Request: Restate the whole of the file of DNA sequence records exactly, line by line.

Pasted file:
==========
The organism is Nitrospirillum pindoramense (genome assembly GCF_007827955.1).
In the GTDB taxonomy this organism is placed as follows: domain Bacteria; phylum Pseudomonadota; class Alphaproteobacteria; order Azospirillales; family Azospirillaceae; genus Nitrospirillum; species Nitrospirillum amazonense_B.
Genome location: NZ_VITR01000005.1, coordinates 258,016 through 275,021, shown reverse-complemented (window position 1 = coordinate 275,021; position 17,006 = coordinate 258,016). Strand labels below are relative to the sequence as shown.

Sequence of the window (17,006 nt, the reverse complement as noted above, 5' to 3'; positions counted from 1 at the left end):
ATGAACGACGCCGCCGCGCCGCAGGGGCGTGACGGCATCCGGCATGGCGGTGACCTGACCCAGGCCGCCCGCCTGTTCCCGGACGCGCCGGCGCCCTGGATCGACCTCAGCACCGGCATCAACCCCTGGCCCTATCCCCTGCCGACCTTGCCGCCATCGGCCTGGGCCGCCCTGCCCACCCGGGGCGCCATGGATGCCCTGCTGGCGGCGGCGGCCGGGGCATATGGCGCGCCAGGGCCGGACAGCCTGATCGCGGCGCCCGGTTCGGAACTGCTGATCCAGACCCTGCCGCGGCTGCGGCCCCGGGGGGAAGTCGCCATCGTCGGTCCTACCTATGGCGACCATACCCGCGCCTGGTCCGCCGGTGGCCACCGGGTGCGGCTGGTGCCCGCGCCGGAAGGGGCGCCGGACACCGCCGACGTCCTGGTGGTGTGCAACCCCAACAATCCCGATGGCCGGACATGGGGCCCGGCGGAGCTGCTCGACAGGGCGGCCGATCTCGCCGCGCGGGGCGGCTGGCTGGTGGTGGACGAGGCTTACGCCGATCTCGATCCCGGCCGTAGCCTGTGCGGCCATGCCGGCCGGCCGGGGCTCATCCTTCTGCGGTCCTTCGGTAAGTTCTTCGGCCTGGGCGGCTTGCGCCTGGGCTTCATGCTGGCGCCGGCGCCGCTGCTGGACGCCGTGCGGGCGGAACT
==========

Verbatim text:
The organism is Nitrospirillum pindoramense (genome assembly GCF_007827955.1).
In the GTDB taxonomy this organism is placed as follows: domain Bacteria; phylum Pseudomonadota; class Alphaproteobacteria; order Azospirillales; family Azospirillaceae; genus Nitrospirillum; species Nitrospirillum amazonense_B.
Genome location: NZ_VITR01000005.1, coordinates 258,016 through 275,021, shown reverse-complemented (window position 1 = coordinate 275,021; position 17,006 = coordinate 258,016). Strand labels below are relative to the sequence as shown.

Sequence of the window (17,006 nt, the reverse complement as noted above, 5' to 3'; positions counted from 1 at the left end):
ATGAACGACGCCGCCGCGCCGCAGGGGCGTGACGGCATCCGGCATGGCGGTGACCTGACCCAGGCCGCCCGCCTGTTCCCGGACGCGCCGGCGCCCTGGATCGACCTCAGCACCGGCATCAACCCCTGGCCCTATCCCCTGCCGACCTTGCCGCCATCGGCCTGGGCCGCCCTGCCCACCCGGGGCGCCATGGATGCCCTGCTGGCGGCGGCGGCCGGGGCATATGGCGCGCCAGGGCCGGACAGCCTGATCGCGGCGCCCGGTTCGGAACTGCTGATCCAGACCCTGCCGCGGCTGCGGCCCCGGGGGGAAGTCGCCATCGTCGGTCCTACCTATGGCGACCATACCCGCGCCTGGTCCGCCGGTGGCCACCGGGTGCGGCTGGTGCCCGCGCCGGAAGGGGCGCCGGACACCGCCGACGTCCTGGTGGTGTGCAACCCCAACAATCCCGATGGCCGGACATGGGGCCCGGCGGAGCTGCTCGACAGGGCGGCCGATCTCGCCGCGCGGGGCGGCTGGCTGGTGGTGGACGAGGCTTACGCCGATCTCGATCCCGGCCGTAGCCTGTGCGGCCATGCCGGCCGGCCGGGGCTCATCCTTCTGCGGTCCTTCGGTAAGTTCTTCGGCCTGGGCGGCTTGCGCCTGGGCTTCATGCTGGCGCCGGCGCCGCTGCTGGACGCCGTGCGGGCGGAACT